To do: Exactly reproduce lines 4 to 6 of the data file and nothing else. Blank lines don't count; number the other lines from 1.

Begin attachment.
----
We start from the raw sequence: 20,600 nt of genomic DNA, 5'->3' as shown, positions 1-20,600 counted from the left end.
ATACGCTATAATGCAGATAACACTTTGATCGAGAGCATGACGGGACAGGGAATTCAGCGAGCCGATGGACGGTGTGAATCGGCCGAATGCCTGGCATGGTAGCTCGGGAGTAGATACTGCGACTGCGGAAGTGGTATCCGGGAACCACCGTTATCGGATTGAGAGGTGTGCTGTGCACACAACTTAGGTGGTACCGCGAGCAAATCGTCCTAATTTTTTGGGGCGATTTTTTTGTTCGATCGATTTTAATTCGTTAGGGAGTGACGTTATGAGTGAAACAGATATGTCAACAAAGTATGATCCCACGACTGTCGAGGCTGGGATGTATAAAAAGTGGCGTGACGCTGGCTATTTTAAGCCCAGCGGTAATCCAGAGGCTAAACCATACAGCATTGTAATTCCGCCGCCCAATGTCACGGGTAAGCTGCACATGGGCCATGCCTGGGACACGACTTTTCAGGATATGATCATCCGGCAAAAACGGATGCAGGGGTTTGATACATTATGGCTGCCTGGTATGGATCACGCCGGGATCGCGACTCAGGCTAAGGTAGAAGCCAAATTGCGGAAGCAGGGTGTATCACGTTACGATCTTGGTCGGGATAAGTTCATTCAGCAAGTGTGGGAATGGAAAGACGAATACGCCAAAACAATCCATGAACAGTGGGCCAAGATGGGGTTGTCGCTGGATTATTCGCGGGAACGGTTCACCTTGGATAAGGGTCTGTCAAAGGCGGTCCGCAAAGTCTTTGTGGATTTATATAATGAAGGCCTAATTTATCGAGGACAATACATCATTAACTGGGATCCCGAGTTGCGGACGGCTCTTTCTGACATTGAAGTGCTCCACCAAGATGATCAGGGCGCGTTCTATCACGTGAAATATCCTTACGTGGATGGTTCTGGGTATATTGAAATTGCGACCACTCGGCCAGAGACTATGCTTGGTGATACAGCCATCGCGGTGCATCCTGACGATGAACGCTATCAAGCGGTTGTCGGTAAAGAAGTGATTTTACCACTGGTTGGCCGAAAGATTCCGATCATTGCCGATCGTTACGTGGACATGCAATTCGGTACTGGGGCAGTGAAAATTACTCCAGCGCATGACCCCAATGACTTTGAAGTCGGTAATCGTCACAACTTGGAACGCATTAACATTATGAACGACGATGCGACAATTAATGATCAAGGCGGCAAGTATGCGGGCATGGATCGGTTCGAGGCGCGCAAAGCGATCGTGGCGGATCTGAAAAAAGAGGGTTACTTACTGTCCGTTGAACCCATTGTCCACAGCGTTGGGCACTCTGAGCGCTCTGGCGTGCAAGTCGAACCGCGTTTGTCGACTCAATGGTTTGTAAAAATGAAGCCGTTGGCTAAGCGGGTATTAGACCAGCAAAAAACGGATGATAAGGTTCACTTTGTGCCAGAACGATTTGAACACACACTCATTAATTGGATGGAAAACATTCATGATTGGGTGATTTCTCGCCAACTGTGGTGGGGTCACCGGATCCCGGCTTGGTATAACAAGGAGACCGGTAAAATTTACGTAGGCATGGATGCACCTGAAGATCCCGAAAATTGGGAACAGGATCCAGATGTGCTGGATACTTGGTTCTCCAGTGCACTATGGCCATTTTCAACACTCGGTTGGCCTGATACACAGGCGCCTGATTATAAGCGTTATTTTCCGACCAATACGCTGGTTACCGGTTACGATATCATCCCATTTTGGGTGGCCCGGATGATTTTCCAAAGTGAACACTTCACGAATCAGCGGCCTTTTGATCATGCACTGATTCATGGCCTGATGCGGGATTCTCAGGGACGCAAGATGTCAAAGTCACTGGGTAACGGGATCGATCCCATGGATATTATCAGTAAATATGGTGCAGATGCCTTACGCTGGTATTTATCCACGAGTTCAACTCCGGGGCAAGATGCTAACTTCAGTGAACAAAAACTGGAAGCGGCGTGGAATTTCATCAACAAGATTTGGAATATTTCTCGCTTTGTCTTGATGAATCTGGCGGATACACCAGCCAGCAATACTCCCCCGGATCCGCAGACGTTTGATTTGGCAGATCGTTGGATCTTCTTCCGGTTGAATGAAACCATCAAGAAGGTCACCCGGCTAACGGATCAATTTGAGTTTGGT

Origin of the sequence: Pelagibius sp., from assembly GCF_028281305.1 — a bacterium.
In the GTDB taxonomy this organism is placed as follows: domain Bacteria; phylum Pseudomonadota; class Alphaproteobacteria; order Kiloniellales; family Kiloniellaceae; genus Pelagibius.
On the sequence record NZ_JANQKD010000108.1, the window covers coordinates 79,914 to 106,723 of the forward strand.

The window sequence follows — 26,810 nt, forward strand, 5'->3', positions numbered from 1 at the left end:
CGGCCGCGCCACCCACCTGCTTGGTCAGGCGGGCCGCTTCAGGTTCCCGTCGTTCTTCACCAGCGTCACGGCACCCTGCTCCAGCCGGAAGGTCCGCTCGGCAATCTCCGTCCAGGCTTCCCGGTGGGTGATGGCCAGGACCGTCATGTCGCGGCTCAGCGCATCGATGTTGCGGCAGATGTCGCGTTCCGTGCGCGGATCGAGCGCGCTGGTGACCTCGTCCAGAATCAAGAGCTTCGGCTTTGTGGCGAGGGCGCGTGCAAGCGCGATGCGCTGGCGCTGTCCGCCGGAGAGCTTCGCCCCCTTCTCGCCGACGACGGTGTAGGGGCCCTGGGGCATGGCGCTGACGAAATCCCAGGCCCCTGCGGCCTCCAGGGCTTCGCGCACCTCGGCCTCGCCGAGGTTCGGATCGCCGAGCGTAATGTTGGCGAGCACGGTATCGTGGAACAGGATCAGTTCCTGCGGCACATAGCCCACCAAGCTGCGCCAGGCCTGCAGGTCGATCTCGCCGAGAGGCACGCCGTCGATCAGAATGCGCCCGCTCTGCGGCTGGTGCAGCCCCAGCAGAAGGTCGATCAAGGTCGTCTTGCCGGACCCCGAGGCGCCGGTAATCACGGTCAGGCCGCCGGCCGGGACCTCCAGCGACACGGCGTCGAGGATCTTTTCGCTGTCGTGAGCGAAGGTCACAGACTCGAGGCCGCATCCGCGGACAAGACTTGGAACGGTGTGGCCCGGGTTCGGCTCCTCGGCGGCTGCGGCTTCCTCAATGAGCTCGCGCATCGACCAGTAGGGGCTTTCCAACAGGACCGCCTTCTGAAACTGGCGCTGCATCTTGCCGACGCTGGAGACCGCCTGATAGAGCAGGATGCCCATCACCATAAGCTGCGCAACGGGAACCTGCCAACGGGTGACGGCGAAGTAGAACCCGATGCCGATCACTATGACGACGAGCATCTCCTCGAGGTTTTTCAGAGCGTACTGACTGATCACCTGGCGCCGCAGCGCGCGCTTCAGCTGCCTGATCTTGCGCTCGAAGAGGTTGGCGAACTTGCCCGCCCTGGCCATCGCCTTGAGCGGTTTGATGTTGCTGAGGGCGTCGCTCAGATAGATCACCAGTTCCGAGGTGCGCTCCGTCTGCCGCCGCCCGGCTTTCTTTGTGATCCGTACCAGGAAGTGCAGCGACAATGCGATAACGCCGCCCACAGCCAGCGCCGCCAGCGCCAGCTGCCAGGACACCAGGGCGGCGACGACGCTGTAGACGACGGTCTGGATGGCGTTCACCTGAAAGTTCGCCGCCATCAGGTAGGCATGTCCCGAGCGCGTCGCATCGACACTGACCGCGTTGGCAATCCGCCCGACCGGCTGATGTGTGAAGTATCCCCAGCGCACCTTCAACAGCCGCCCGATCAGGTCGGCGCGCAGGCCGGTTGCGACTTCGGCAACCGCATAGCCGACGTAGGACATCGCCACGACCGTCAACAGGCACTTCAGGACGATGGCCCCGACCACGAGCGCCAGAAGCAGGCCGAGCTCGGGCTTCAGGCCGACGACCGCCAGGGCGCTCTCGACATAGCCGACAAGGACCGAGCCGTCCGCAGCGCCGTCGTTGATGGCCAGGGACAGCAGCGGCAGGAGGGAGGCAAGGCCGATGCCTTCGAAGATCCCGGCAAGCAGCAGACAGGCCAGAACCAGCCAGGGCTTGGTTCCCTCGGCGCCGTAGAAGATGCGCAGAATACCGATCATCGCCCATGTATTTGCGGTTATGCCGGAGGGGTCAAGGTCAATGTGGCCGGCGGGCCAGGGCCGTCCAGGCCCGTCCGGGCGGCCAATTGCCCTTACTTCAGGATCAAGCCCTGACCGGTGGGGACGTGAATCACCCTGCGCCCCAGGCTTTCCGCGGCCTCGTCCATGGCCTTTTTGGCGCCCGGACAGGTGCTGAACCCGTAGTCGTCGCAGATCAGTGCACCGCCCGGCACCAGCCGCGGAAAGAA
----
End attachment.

In the GTDB taxonomy this organism is placed as follows: domain Bacteria; phylum Pseudomonadota; class Alphaproteobacteria; order Kiloniellales; family Kiloniellaceae; genus Pelagibius.
On the sequence record NZ_JANQKD010000108.1, the window covers coordinates 79,914 to 106,723 of the forward strand.

The window sequence follows — 26,810 nt, forward strand, 5'->3', positions numbered from 1 at the left end: